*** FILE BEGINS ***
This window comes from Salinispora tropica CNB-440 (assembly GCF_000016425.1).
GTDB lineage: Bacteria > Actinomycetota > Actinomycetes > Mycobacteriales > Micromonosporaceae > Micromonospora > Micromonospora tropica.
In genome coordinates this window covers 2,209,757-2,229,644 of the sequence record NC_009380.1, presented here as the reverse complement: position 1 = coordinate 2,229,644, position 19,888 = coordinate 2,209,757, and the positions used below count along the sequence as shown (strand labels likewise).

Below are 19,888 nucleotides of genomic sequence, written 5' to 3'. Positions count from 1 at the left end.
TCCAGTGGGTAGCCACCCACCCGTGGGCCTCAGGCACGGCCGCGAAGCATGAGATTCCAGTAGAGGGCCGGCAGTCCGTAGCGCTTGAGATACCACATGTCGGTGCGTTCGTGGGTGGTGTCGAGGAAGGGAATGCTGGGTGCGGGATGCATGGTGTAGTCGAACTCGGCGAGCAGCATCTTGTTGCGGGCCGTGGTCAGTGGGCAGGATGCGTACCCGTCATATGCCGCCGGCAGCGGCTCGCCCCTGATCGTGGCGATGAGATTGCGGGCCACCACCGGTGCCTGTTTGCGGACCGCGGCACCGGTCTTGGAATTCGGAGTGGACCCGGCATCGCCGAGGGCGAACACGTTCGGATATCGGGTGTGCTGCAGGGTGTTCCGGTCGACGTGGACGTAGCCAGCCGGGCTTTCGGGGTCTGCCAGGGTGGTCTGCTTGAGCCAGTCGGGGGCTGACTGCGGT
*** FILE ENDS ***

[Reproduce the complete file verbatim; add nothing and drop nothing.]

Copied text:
This window comes from Salinispora tropica CNB-440 (assembly GCF_000016425.1).
GTDB lineage: Bacteria > Actinomycetota > Actinomycetes > Mycobacteriales > Micromonosporaceae > Micromonospora > Micromonospora tropica.
In genome coordinates this window covers 2,209,757-2,229,644 of the sequence record NC_009380.1, presented here as the reverse complement: position 1 = coordinate 2,229,644, position 19,888 = coordinate 2,209,757, and the positions used below count along the sequence as shown (strand labels likewise).

Below are 19,888 nucleotides of genomic sequence, written 5' to 3'. Positions count from 1 at the left end.
TCCAGTGGGTAGCCACCCACCCGTGGGCCTCAGGCACGGCCGCGAAGCATGAGATTCCAGTAGAGGGCCGGCAGTCCGTAGCGCTTGAGATACCACATGTCGGTGCGTTCGTGGGTGGTGTCGAGGAAGGGAATGCTGGGTGCGGGATGCATGGTGTAGTCGAACTCGGCGAGCAGCATCTTGTTGCGGGCCGTGGTCAGTGGGCAGGATGCGTACCCGTCATATGCCGCCGGCAGCGGCTCGCCCCTGATCGTGGCGATGAGATTGCGGGCCACCACCGGTGCCTGTTTGCGGACCGCGGCACCGGTCTTGGAATTCGGAGTGGACCCGGCATCGCCGAGGGCGAACACGTTCGGATATCGGGTGTGCTGCAGGGTGTTCCGGTCGACGTGGACGTAGCCAGCCGGGCTTTCGGGGTCTGCCAGGGTGGTCTGCTTGAGCCAGTCGGGGGCTGACTGCGGT